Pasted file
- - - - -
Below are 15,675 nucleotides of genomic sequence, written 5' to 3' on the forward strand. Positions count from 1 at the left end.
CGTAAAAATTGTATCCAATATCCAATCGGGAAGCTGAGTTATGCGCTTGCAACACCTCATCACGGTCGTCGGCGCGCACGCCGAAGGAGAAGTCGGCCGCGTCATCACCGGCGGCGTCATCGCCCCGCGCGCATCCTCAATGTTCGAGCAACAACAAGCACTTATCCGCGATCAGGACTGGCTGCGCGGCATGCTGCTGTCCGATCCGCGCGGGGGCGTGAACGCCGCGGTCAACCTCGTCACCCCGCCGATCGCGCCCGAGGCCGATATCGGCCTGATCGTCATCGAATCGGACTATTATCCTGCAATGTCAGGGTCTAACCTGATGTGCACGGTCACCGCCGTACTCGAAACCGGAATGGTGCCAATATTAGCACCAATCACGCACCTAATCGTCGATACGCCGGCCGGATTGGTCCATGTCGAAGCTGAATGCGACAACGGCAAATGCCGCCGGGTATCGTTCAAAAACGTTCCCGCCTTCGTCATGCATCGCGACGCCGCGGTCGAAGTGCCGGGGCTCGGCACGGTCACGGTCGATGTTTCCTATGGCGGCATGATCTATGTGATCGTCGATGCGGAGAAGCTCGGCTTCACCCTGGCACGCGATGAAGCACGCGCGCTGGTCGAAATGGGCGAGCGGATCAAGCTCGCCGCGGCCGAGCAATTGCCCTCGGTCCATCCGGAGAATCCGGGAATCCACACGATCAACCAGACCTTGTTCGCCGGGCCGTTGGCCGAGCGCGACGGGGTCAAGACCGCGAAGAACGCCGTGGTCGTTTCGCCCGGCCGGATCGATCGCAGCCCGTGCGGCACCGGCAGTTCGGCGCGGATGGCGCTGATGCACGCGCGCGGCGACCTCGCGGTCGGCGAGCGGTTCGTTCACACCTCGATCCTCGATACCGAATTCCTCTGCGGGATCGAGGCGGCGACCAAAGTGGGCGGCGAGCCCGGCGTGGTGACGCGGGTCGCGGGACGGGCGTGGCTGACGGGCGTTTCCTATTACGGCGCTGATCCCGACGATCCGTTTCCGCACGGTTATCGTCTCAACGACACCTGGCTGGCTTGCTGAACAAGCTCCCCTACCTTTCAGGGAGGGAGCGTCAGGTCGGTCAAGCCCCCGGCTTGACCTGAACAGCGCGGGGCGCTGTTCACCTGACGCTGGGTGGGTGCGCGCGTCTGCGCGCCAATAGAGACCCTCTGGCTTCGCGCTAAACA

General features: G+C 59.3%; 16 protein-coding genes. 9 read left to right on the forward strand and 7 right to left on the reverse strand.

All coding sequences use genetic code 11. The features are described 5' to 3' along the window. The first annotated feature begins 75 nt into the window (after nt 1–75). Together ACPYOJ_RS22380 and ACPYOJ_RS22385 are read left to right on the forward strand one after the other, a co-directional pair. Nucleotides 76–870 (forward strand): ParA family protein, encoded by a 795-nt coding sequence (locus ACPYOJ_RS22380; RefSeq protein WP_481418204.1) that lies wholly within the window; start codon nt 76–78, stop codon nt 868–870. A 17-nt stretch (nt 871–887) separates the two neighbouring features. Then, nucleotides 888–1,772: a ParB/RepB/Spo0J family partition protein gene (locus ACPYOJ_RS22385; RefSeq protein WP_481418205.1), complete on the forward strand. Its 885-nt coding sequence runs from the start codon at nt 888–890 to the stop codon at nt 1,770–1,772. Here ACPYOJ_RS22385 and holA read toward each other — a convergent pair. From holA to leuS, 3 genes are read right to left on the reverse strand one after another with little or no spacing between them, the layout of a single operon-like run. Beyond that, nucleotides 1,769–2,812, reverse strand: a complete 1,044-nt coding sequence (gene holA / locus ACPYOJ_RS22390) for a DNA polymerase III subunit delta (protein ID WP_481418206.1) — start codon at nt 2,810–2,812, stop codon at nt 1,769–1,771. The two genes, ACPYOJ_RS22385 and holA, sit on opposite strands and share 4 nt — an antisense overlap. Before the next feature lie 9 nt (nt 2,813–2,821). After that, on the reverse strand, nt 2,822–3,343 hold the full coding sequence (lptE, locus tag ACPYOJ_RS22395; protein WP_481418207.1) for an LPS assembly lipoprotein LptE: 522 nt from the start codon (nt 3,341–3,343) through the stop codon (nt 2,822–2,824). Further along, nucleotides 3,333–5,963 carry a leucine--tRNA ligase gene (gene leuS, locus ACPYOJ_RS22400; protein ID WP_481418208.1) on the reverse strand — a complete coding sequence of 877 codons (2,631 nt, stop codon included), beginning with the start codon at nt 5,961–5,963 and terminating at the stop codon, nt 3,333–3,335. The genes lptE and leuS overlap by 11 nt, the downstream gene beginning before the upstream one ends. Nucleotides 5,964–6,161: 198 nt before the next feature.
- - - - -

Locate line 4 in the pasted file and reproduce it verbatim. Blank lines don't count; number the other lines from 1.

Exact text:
All coding sequences use genetic code 11. The features are described 5' to 3' along the window. The first annotated feature begins 75 nt into the window (after nt 1–75). Together ACPYOJ_RS22380 and ACPYOJ_RS22385 are read left to right on the forward strand one after the other, a co-directional pair. Nucleotides 76–870 (forward strand): ParA family protein, encoded by a 795-nt coding sequence (locus ACPYOJ_RS22380; RefSeq protein WP_481418204.1) that lies wholly within the window; start codon nt 76–78, stop codon nt 868–870. A 17-nt stretch (nt 871–887) separates the two neighbouring features. Then, nucleotides 888–1,772: a ParB/RepB/Spo0J family partition protein gene (locus ACPYOJ_RS22385; RefSeq protein WP_481418205.1), complete on the forward strand. Its 885-nt coding sequence runs from the start codon at nt 888–890 to the stop codon at nt 1,770–1,772. Here ACPYOJ_RS22385 and holA read toward each other — a convergent pair. From holA to leuS, 3 genes are read right to left on the reverse strand one after another with little or no spacing between them, the layout of a single operon-like run. Beyond that, nucleotides 1,769–2,812, reverse strand: a complete 1,044-nt coding sequence (gene holA / locus ACPYOJ_RS22390) for a DNA polymerase III subunit delta (protein ID WP_481418206.1) — start codon at nt 2,810–2,812, stop codon at nt 1,769–1,771. The two genes, ACPYOJ_RS22385 and holA, sit on opposite strands and share 4 nt — an antisense overlap. Before the next feature lie 9 nt (nt 2,813–2,821). After that, on the reverse strand, nt 2,822–3,343 hold the full coding sequence (lptE, locus tag ACPYOJ_RS22395; protein WP_481418207.1) for an LPS assembly lipoprotein LptE: 522 nt from the start codon (nt 3,341–3,343) through the stop codon (nt 2,822–2,824). Further along, nucleotides 3,333–5,963 carry a leucine--tRNA ligase gene (gene leuS, locus ACPYOJ_RS22400; protein ID WP_481418208.1) on the reverse strand — a complete coding sequence of 877 codons (2,631 nt, stop codon included), beginning with the start codon at nt 5,961–5,963 and terminating at the stop codon, nt 3,333–3,335. The genes lptE and leuS overlap by 11 nt, the downstream gene beginning before the upstream one ends. Nucleotides 5,964–6,161: 198 nt before the next feature.